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Genetic mutations can destroy the eastern lowlands gorillas



As if the endangered eastern lowland gorillas had not suffered enough, scientists this week confirmed the inevitable extinction of the subspecies.

Once in the mountain forests of the Democratic Republic of the Congo, the number of primates has declined by 50–80 percent since the mid-1990s; Grauer's Gorillas now occupy only 13 percent of their historical range.

Years of civil unrest, poaching and destruction of the habitat led to the fact that not a few people died: a comparison of the genomes from historical and modern patterns of the eastern gorilla indicates a loss of genetic variations among kissing cousins.

Which, according to researchers from Uppsala University and the Swedish Museum of Natural History, means that primates probably became less able to adapt to future outbreaks of disease and changes in the environment.

“This recent increase in the number of harmful mutations really underlines the need to reverse the reduction in the number of Gorwell gorillas,” said Love Dalen, a professor at the Stockholm Natural History Museum.

As reported at Uppsala University, some of the potentially harmful mutations have been found in genes that affect disease resistance and male fertility.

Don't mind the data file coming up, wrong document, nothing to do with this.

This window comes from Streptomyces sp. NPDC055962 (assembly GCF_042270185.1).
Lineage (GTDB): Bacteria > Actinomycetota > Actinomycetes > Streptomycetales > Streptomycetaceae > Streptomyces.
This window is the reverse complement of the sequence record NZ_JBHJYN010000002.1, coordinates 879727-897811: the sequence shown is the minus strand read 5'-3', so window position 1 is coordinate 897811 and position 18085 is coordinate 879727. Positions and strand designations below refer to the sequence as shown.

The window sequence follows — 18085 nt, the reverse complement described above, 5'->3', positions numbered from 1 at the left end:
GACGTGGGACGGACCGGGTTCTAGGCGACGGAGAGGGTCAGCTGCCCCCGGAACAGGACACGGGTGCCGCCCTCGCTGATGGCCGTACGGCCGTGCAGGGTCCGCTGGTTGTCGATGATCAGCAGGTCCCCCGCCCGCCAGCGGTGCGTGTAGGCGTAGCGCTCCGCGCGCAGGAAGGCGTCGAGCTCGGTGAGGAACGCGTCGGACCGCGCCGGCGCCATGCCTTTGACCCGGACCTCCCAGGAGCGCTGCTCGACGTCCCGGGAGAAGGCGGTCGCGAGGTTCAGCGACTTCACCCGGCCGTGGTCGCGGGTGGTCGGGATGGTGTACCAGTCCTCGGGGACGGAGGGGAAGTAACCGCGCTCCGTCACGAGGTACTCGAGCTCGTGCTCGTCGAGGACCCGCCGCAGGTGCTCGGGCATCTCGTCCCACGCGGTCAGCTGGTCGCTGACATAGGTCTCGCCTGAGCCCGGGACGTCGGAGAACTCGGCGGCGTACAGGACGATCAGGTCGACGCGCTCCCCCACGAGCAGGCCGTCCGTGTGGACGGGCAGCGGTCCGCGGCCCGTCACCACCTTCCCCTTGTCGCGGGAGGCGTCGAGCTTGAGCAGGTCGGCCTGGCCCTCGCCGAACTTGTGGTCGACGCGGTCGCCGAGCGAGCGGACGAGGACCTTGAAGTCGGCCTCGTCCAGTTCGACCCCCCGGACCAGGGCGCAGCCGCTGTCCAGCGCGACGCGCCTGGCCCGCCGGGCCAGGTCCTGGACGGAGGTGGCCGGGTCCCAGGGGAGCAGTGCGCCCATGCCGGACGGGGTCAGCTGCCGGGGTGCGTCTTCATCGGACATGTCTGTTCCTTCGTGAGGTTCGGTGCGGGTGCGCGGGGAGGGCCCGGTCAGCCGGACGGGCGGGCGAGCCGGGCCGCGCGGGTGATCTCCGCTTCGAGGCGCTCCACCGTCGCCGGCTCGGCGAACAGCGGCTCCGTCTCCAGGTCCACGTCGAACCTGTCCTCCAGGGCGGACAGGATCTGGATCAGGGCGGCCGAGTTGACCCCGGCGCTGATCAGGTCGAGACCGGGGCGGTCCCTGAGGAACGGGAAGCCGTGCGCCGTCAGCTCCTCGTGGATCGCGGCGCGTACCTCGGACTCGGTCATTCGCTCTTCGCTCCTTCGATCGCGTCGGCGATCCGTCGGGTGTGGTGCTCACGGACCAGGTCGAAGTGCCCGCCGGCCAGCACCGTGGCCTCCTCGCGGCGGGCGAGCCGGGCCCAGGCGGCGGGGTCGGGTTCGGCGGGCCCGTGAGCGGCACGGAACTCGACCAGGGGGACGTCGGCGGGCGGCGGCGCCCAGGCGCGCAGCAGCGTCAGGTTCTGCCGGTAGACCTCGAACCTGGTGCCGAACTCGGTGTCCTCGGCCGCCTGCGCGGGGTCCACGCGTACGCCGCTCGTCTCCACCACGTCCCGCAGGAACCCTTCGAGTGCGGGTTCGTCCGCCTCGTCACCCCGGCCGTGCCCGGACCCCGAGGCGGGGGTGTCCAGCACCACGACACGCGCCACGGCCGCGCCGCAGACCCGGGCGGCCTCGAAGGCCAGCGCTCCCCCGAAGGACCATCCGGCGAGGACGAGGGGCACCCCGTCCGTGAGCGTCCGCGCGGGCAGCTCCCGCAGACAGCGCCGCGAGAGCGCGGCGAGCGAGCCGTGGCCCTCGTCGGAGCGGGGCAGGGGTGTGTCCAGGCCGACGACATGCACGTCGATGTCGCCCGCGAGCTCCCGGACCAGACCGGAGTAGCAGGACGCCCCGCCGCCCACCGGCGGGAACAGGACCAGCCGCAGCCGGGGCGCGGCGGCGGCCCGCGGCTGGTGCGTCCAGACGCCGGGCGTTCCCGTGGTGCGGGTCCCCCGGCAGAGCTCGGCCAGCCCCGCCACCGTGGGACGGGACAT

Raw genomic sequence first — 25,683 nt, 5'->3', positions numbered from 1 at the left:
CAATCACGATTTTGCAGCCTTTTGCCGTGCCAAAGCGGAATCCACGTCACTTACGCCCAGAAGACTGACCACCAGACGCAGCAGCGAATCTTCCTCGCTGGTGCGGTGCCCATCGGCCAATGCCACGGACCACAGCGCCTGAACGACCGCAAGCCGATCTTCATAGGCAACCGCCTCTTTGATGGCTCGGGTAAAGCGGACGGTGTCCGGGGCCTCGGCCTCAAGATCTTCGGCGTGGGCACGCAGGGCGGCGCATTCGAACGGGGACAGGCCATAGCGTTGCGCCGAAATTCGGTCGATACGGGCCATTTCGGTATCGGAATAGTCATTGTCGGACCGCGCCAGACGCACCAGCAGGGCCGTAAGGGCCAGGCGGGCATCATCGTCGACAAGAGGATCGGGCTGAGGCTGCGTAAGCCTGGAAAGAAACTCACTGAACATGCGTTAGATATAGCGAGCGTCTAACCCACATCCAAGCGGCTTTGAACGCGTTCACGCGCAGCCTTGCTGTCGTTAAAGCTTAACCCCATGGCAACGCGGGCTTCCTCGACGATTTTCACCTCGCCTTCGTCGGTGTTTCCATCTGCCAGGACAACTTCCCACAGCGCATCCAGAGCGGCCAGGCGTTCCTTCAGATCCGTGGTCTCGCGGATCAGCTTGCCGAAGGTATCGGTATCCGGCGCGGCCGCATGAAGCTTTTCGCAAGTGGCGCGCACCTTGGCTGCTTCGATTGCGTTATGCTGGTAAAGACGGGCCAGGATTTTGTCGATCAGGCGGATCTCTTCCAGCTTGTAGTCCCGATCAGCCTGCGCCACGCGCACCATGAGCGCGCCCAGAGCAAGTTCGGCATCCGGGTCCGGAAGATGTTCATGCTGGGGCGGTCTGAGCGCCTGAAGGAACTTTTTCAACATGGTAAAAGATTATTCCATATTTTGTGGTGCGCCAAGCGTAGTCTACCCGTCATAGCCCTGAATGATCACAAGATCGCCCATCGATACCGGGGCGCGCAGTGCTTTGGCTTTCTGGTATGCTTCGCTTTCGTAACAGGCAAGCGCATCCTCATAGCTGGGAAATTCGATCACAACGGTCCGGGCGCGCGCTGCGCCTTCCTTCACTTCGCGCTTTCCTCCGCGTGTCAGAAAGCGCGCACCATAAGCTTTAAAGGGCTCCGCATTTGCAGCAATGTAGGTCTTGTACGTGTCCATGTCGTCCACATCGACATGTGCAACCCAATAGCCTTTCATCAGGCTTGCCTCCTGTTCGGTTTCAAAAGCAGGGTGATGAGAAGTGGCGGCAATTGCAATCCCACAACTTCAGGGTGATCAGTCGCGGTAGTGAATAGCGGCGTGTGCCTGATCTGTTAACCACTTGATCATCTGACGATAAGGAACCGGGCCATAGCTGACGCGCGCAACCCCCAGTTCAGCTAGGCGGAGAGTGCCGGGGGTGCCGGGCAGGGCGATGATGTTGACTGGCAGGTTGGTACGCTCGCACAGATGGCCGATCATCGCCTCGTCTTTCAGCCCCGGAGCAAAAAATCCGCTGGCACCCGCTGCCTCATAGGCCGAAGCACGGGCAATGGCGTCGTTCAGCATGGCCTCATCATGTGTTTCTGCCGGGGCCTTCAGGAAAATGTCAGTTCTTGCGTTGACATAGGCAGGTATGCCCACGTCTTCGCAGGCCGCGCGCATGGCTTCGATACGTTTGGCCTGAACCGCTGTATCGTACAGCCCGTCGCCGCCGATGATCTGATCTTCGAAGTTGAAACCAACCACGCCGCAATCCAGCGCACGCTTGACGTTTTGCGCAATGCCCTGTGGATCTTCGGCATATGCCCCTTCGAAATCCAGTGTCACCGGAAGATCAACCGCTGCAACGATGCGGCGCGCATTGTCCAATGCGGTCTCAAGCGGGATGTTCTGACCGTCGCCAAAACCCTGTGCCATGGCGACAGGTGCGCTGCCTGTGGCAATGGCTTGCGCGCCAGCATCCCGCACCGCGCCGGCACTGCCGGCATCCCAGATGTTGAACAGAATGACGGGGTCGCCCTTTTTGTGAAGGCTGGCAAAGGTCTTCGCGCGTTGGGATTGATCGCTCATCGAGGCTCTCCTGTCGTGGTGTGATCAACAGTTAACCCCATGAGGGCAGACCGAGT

Scientists have also identified anomalies that lead to loss of function of genes associated with the development of fingers and toes, which probably explains why some modern primates have fusion figures.

“Our study emphasizes that historical museum exhibits are a unique resource for monitoring recent changes in the genetic status of endangered species,” said Katerina Guschansky, an associate professor at Uppsala University.

Meanwhile, a closely related mountain gorilla shows no signs of genetic changes, suggesting that its hereditary viability has remained stable for the past 100 years.

(This was probably due to the permanent population of mountain gorillas for several thousand years; their small communities could allow natural selection to remove harmful mutations before their numbers began to decline in the 20th century.)

The full results were published this week in a journal. Current Biology,

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